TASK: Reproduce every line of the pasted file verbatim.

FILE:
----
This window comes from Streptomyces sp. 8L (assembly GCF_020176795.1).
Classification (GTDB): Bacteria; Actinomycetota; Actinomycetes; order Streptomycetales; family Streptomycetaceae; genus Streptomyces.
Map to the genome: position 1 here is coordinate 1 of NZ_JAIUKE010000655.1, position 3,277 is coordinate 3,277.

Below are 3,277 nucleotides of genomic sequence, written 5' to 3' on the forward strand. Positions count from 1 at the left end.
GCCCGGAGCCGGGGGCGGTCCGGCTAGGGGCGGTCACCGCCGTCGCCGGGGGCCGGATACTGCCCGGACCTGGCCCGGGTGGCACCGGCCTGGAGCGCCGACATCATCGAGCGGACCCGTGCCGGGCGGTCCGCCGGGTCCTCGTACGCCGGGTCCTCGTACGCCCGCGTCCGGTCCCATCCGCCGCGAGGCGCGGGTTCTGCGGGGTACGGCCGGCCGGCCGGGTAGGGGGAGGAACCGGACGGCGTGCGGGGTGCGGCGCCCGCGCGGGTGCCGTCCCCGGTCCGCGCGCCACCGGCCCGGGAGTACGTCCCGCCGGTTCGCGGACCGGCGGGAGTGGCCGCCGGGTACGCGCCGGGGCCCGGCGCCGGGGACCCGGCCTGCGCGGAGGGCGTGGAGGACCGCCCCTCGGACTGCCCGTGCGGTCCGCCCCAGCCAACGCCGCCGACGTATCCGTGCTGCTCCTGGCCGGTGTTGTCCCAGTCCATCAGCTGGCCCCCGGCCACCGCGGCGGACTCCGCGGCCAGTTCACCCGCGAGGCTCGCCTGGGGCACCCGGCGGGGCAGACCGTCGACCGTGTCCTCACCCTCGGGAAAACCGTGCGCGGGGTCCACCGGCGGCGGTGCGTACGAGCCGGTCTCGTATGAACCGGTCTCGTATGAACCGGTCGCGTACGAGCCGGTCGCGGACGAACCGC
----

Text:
This window comes from Streptomyces sp. 8L (assembly GCF_020176795.1).
Classification (GTDB): Bacteria; Actinomycetota; Actinomycetes; order Streptomycetales; family Streptomycetaceae; genus Streptomyces.
Map to the genome: position 1 here is coordinate 1 of NZ_JAIUKE010000655.1, position 3,277 is coordinate 3,277.

Below are 3,277 nucleotides of genomic sequence, written 5' to 3' on the forward strand. Positions count from 1 at the left end.
GCCCGGAGCCGGGGGCGGTCCGGCTAGGGGCGGTCACCGCCGTCGCCGGGGGCCGGATACTGCCCGGACCTGGCCCGGGTGGCACCGGCCTGGAGCGCCGACATCATCGAGCGGACCCGTGCCGGGCGGTCCGCCGGGTCCTCGTACGCCGGGTCCTCGTACGCCCGCGTCCGGTCCCATCCGCCGCGAGGCGCGGGTTCTGCGGGGTACGGCCGGCCGGCCGGGTAGGGGGAGGAACCGGACGGCGTGCGGGGTGCGGCGCCCGCGCGGGTGCCGTCCCCGGTCCGCGCGCCACCGGCCCGGGAGTACGTCCCGCCGGTTCGCGGACCGGCGGGAGTGGCCGCCGGGTACGCGCCGGGGCCCGGCGCCGGGGACCCGGCCTGCGCGGAGGGCGTGGAGGACCGCCCCTCGGACTGCCCGTGCGGTCCGCCCCAGCCAACGCCGCCGACGTATCCGTGCTGCTCCTGGCCGGTGTTGTCCCAGTCCATCAGCTGGCCCCCGGCCACCGCGGCGGACTCCGCGGCCAGTTCACCCGCGAGGCTCGCCTGGGGCACCCGGCGGGGCAGACCGTCGACCGTGTCCTCACCCTCGGGAAAACCGTGCGCGGGGTCCACCGGCGGCGGTGCGTACGAGCCGGTCTCGTATGAACCGGTCTCGTATGAACCGGTCGCGTACGAGCCGGTCGCGGACGAACCGC